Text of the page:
The Right Way and the Wrong Way to Promote an Employee Wellness Incentive
This poster caught my eye while I was on my way to swim at the UCSF Fitness Center. Initially, I thought it was targeted at me but on closer inspection, and with a little bit of dismay, I realized it is aimed at the staff of UCSF—who hopefully are enjoying the fitness center as much as I do.
This poster is a perfect example of well-executed employee wellness incentive and communication for a health risk assessment (also called a health risk questionnaire). “How does $75 for 15 minutes of your time sound?” Sounds good to me! It follows: “Complete the online StayWell health assessment and receive a $75 gift certificate valid at the UCSF Fitness and Recreation Centers.” It then details how to access the survey and how you can use the gift certificate (like massages, classes and personal training).
Why this poster—and the incentive—work:
- The incentive is a high enough dollar value to entice employees
- It can be used on services that are relevant to health and wellness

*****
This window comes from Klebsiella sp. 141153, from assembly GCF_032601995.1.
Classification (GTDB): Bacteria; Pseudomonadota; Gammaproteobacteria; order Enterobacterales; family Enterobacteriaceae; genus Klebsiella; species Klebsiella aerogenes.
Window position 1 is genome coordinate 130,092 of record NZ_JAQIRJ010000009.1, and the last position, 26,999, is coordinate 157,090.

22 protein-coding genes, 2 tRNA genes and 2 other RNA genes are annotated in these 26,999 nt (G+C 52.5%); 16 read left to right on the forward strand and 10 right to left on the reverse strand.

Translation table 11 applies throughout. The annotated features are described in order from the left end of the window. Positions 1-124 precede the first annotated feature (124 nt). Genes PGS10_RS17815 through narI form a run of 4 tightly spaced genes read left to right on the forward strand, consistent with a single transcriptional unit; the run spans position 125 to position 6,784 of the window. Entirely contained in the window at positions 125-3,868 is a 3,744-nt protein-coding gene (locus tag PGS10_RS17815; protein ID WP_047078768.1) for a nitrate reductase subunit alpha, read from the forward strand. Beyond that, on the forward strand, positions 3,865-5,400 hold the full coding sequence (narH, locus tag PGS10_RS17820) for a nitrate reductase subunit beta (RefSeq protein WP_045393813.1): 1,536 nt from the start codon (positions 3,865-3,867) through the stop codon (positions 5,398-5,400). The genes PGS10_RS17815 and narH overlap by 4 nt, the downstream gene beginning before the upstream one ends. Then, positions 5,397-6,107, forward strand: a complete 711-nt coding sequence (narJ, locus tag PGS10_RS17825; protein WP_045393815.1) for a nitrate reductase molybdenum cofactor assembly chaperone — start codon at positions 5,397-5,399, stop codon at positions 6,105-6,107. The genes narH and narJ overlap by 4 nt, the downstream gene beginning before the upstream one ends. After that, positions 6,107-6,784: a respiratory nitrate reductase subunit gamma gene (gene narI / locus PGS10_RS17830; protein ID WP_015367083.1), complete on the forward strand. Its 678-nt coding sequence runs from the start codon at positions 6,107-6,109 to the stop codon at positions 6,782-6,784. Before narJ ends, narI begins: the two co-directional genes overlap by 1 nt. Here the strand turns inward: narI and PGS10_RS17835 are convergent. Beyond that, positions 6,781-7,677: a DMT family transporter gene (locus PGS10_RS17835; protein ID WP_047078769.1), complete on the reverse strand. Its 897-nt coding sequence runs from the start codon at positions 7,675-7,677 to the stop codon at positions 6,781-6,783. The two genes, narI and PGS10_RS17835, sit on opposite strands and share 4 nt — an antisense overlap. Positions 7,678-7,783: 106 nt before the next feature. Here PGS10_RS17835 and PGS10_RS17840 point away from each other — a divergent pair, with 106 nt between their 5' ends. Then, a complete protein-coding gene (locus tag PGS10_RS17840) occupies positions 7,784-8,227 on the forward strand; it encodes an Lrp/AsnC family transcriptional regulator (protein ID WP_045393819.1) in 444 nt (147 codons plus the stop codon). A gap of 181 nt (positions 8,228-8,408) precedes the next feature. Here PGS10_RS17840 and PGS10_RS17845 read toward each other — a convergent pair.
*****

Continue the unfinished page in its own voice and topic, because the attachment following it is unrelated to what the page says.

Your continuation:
- The poster outlines the program clearly
- And, it’s clear that it is an anonymous and voluntary program
With a little investigation, I found the HR announcement that goes with this poster online. Unfortunately, it is an example of what not to do when communicating a program like this. It is all big big figures that individuals can’t comprehend and the best part of the deal—the $75 incentive—is buried below the less-relevant data. It says:
Did you know?
- In 2005, 133 million people, almost one half of all Americans lived with at least one chronic disease.
- Medical care costs of people with chronic diseases account for more than 75% of the nation’s $2 trillion medical care costs.
- The estimated direct/indirect costs associated with smoking exceed $193 billion annually.
- In 2008, the cost of heart disease and stroke in the US is projected to be $445 billion.
- In 2000, the estimated total cost of obesity was nearly $117 billion.
- Chronic diseases account for 70% of all deaths in the US.
While interesting, none of that data is going to inspire or motivate me to get off the couch—or to take an online assessment. Wellness communication should stick to the personal perspective for the best results. Employees connect with what wellness means to them and their families. They don’t connect with figures in the millions or billions.